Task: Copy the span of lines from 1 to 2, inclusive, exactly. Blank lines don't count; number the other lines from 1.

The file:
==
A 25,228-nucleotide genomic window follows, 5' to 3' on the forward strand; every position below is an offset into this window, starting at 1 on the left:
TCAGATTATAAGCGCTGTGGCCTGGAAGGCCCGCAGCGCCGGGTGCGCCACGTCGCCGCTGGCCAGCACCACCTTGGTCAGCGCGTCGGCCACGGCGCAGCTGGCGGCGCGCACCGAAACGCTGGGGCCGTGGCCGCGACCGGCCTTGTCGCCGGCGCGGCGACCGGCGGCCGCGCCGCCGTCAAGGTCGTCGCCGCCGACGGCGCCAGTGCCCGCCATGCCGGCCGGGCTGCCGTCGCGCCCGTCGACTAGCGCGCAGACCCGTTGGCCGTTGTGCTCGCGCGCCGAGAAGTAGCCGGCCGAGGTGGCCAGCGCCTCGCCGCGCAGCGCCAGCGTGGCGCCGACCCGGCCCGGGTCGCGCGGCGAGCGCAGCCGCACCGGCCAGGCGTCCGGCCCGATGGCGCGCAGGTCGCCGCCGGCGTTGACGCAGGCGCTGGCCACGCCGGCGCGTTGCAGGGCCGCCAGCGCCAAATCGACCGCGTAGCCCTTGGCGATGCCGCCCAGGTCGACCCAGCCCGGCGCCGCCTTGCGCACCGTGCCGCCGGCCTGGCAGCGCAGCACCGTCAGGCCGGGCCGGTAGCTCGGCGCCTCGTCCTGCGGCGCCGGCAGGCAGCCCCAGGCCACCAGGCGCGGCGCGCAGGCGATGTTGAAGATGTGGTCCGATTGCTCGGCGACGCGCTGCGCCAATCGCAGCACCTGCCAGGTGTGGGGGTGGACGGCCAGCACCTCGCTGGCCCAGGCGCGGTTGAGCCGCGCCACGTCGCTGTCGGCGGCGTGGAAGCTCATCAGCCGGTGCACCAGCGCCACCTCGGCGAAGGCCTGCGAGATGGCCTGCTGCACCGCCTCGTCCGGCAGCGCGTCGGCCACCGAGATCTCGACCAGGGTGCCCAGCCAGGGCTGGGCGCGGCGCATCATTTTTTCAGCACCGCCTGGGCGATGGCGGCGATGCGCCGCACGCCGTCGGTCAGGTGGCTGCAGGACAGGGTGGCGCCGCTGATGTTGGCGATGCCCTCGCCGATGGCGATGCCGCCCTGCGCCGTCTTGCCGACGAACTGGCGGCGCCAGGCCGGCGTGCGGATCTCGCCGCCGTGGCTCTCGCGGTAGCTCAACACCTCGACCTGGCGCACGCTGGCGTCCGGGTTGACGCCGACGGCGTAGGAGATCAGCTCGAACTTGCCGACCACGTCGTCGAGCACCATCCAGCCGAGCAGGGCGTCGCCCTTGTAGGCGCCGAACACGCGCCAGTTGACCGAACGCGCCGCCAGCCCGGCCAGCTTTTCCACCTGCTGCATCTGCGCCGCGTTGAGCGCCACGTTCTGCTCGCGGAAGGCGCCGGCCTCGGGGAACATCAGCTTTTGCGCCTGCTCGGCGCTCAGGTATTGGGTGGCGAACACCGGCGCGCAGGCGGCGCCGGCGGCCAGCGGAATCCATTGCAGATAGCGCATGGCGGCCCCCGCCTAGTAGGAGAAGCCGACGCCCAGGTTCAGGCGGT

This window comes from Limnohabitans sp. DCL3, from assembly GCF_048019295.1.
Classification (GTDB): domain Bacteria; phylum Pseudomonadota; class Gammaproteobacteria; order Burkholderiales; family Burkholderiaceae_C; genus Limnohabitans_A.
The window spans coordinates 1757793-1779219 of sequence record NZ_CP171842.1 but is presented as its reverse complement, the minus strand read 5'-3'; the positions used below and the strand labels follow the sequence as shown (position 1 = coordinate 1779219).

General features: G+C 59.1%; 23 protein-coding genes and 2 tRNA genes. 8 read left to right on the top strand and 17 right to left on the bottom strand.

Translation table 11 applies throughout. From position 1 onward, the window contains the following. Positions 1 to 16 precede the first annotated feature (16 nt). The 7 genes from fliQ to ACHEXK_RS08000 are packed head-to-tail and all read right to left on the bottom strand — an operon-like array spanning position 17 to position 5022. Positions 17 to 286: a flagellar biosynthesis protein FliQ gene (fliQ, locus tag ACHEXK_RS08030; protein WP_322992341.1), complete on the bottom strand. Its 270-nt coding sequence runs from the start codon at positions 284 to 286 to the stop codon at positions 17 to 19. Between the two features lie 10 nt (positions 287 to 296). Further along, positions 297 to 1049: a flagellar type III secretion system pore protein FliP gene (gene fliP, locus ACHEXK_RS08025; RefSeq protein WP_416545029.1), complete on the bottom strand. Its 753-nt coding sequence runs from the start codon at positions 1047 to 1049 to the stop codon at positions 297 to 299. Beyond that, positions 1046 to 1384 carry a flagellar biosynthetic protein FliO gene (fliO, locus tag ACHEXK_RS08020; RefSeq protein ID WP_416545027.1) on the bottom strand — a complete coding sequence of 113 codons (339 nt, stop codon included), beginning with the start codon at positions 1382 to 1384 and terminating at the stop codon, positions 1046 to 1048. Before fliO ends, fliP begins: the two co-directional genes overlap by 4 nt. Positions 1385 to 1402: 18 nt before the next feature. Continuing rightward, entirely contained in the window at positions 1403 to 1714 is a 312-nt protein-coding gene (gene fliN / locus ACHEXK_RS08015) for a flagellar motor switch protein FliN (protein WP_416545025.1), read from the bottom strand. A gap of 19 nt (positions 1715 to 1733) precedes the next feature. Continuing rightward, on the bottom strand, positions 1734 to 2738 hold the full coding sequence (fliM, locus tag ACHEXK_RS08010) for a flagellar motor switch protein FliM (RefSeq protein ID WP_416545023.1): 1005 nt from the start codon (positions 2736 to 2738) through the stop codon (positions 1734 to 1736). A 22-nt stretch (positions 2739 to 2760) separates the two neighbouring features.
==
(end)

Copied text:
A 25,228-nucleotide genomic window follows, 5' to 3' on the forward strand; every position below is an offset into this window, starting at 1 on the left:
TCAGATTATAAGCGCTGTGGCCTGGAAGGCCCGCAGCGCCGGGTGCGCCACGTCGCCGCTGGCCAGCACCACCTTGGTCAGCGCGTCGGCCACGGCGCAGCTGGCGGCGCGCACCGAAACGCTGGGGCCGTGGCCGCGACCGGCCTTGTCGCCGGCGCGGCGACCGGCGGCCGCGCCGCCGTCAAGGTCGTCGCCGCCGACGGCGCCAGTGCCCGCCATGCCGGCCGGGCTGCCGTCGCGCCCGTCGACTAGCGCGCAGACCCGTTGGCCGTTGTGCTCGCGCGCCGAGAAGTAGCCGGCCGAGGTGGCCAGCGCCTCGCCGCGCAGCGCCAGCGTGGCGCCGACCCGGCCCGGGTCGCGCGGCGAGCGCAGCCGCACCGGCCAGGCGTCCGGCCCGATGGCGCGCAGGTCGCCGCCGGCGTTGACGCAGGCGCTGGCCACGCCGGCGCGTTGCAGGGCCGCCAGCGCCAAATCGACCGCGTAGCCCTTGGCGATGCCGCCCAGGTCGACCCAGCCCGGCGCCGCCTTGCGCACCGTGCCGCCGGCCTGGCAGCGCAGCACCGTCAGGCCGGGCCGGTAGCTCGGCGCCTCGTCCTGCGGCGCCGGCAGGCAGCCCCAGGCCACCAGGCGCGGCGCGCAGGCGATGTTGAAGATGTGGTCCGATTGCTCGGCGACGCGCTGCGCCAATCGCAGCACCTGCCAGGTGTGGGGGTGGACGGCCAGCACCTCGCTGGCCCAGGCGCGGTTGAGCCGCGCCACGTCGCTGTCGGCGGCGTGGAAGCTCATCAGCCGGTGCACCAGCGCCACCTCGGCGAAGGCCTGCGAGATGGCCTGCTGCACCGCCTCGTCCGGCAGCGCGTCGGCCACCGAGATCTCGACCAGGGTGCCCAGCCAGGGCTGGGCGCGGCGCATCATTTTTTCAGCACCGCCTGGGCGATGGCGGCGATGCGCCGCACGCCGTCGGTCAGGTGGCTGCAGGACAGGGTGGCGCCGCTGATGTTGGCGATGCCCTCGCCGATGGCGATGCCGCCCTGCGCCGTCTTGCCGACGAACTGGCGGCGCCAGGCCGGCGTGCGGATCTCGCCGCCGTGGCTCTCGCGGTAGCTCAACACCTCGACCTGGCGCACGCTGGCGTCCGGGTTGACGCCGACGGCGTAGGAGATCAGCTCGAACTTGCCGACCACGTCGTCGAGCACCATCCAGCCGAGCAGGGCGTCGCCCTTGTAGGCGCCGAACACGCGCCAGTTGACCGAACGCGCCGCCAGCCCGGCCAGCTTTTCCACCTGCTGCATCTGCGCCGCGTTGAGCGCCACGTTCTGCTCGCGGAAGGCGCCGGCCTCGGGGAACATCAGCTTTTGCGCCTGCTCGGCGCTCAGGTATTGGGTGGCGAACACCGGCGCGCAGGCGGCGCCGGCGGCCAGCGGAATCCATTGCAGATAGCGCATGGCGGCCCCCGCCTAGTAGGAGAAGCCGACGCCCAGGTTCAGGCGGT